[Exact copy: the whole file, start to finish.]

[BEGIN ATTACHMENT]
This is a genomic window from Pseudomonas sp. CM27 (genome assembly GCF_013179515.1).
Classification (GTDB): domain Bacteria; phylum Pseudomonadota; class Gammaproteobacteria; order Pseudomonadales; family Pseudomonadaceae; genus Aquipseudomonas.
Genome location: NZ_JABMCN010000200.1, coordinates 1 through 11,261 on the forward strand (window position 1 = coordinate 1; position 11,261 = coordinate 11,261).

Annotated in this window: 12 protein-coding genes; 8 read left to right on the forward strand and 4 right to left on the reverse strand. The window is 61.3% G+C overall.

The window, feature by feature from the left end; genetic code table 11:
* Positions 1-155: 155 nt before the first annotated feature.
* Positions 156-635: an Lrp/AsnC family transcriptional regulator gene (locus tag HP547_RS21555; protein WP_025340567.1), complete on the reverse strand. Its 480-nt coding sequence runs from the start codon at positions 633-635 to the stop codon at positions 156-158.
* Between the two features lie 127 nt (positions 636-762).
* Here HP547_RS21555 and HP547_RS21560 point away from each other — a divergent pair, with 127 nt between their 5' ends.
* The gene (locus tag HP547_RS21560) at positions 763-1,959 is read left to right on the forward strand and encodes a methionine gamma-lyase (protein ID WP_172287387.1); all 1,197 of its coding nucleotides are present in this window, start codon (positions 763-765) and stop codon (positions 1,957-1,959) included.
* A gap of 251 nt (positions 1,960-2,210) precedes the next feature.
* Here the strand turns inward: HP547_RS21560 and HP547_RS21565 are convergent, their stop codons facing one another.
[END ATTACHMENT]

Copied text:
This is a genomic window from Pseudomonas sp. CM27 (genome assembly GCF_013179515.1).
Classification (GTDB): domain Bacteria; phylum Pseudomonadota; class Gammaproteobacteria; order Pseudomonadales; family Pseudomonadaceae; genus Aquipseudomonas.
Genome location: NZ_JABMCN010000200.1, coordinates 1 through 11,261 on the forward strand (window position 1 = coordinate 1; position 11,261 = coordinate 11,261).

Annotated in this window: 12 protein-coding genes; 8 read left to right on the forward strand and 4 right to left on the reverse strand. The window is 61.3% G+C overall.

The window, feature by feature from the left end; genetic code table 11:
* Positions 1-155: 155 nt before the first annotated feature.
* Positions 156-635: an Lrp/AsnC family transcriptional regulator gene (locus tag HP547_RS21555; protein WP_025340567.1), complete on the reverse strand. Its 480-nt coding sequence runs from the start codon at positions 633-635 to the stop codon at positions 156-158.
* Between the two features lie 127 nt (positions 636-762).
* Here HP547_RS21555 and HP547_RS21560 point away from each other — a divergent pair, with 127 nt between their 5' ends.
* The gene (locus tag HP547_RS21560) at positions 763-1,959 is read left to right on the forward strand and encodes a methionine gamma-lyase (protein ID WP_172287387.1); all 1,197 of its coding nucleotides are present in this window, start codon (positions 763-765) and stop codon (positions 1,957-1,959) included.
* A gap of 251 nt (positions 1,960-2,210) precedes the next feature.
* Here the strand turns inward: HP547_RS21560 and HP547_RS21565 are convergent, their stop codons facing one another.